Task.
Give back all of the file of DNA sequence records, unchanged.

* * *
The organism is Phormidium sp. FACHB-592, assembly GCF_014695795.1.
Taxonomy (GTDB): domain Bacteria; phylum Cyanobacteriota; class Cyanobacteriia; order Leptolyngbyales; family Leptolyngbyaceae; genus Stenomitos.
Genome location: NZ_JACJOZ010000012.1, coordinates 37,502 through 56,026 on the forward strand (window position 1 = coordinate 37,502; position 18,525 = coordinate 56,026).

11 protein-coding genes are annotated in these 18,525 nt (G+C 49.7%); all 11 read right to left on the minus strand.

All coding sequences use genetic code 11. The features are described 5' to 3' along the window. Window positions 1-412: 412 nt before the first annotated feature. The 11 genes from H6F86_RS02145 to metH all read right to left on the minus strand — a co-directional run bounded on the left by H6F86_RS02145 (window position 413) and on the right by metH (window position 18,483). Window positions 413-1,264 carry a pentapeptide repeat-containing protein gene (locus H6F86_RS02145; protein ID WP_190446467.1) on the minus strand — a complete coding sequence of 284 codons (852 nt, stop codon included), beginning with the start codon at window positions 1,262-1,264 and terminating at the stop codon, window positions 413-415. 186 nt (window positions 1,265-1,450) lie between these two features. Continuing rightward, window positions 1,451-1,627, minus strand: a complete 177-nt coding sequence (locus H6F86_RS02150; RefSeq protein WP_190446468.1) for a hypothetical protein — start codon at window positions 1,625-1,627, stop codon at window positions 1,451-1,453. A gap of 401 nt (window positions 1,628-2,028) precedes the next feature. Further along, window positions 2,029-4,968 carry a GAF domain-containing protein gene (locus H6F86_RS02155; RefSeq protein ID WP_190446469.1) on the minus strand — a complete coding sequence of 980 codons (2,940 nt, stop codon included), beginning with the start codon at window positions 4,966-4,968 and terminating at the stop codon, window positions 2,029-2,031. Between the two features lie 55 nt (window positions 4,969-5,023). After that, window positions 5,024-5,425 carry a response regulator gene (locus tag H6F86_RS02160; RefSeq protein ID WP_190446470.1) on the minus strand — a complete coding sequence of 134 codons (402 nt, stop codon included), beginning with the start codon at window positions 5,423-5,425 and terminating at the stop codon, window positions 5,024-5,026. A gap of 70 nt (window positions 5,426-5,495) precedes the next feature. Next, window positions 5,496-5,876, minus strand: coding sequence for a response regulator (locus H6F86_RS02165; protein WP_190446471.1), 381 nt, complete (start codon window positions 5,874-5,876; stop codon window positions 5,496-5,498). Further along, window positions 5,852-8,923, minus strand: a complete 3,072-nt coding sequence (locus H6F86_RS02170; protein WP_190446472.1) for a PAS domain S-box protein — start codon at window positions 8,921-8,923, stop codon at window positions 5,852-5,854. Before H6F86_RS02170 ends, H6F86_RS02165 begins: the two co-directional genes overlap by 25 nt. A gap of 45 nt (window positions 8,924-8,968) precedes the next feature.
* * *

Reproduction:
The organism is Phormidium sp. FACHB-592, assembly GCF_014695795.1.
Taxonomy (GTDB): domain Bacteria; phylum Cyanobacteriota; class Cyanobacteriia; order Leptolyngbyales; family Leptolyngbyaceae; genus Stenomitos.
Genome location: NZ_JACJOZ010000012.1, coordinates 37,502 through 56,026 on the forward strand (window position 1 = coordinate 37,502; position 18,525 = coordinate 56,026).

11 protein-coding genes are annotated in these 18,525 nt (G+C 49.7%); all 11 read right to left on the minus strand.

All coding sequences use genetic code 11. The features are described 5' to 3' along the window. Window positions 1-412: 412 nt before the first annotated feature. The 11 genes from H6F86_RS02145 to metH all read right to left on the minus strand — a co-directional run bounded on the left by H6F86_RS02145 (window position 413) and on the right by metH (window position 18,483). Window positions 413-1,264 carry a pentapeptide repeat-containing protein gene (locus H6F86_RS02145; protein ID WP_190446467.1) on the minus strand — a complete coding sequence of 284 codons (852 nt, stop codon included), beginning with the start codon at window positions 1,262-1,264 and terminating at the stop codon, window positions 413-415. 186 nt (window positions 1,265-1,450) lie between these two features. Continuing rightward, window positions 1,451-1,627, minus strand: a complete 177-nt coding sequence (locus H6F86_RS02150; RefSeq protein WP_190446468.1) for a hypothetical protein — start codon at window positions 1,625-1,627, stop codon at window positions 1,451-1,453. A gap of 401 nt (window positions 1,628-2,028) precedes the next feature. Further along, window positions 2,029-4,968 carry a GAF domain-containing protein gene (locus H6F86_RS02155; RefSeq protein ID WP_190446469.1) on the minus strand — a complete coding sequence of 980 codons (2,940 nt, stop codon included), beginning with the start codon at window positions 4,966-4,968 and terminating at the stop codon, window positions 2,029-2,031. Between the two features lie 55 nt (window positions 4,969-5,023). After that, window positions 5,024-5,425 carry a response regulator gene (locus tag H6F86_RS02160; RefSeq protein ID WP_190446470.1) on the minus strand — a complete coding sequence of 134 codons (402 nt, stop codon included), beginning with the start codon at window positions 5,423-5,425 and terminating at the stop codon, window positions 5,024-5,026. A gap of 70 nt (window positions 5,426-5,495) precedes the next feature. Next, window positions 5,496-5,876, minus strand: coding sequence for a response regulator (locus H6F86_RS02165; protein WP_190446471.1), 381 nt, complete (start codon window positions 5,874-5,876; stop codon window positions 5,496-5,498). Further along, window positions 5,852-8,923, minus strand: a complete 3,072-nt coding sequence (locus H6F86_RS02170; protein WP_190446472.1) for a PAS domain S-box protein — start codon at window positions 8,921-8,923, stop codon at window positions 5,852-5,854. Before H6F86_RS02170 ends, H6F86_RS02165 begins: the two co-directional genes overlap by 25 nt. A gap of 45 nt (window positions 8,924-8,968) precedes the next feature.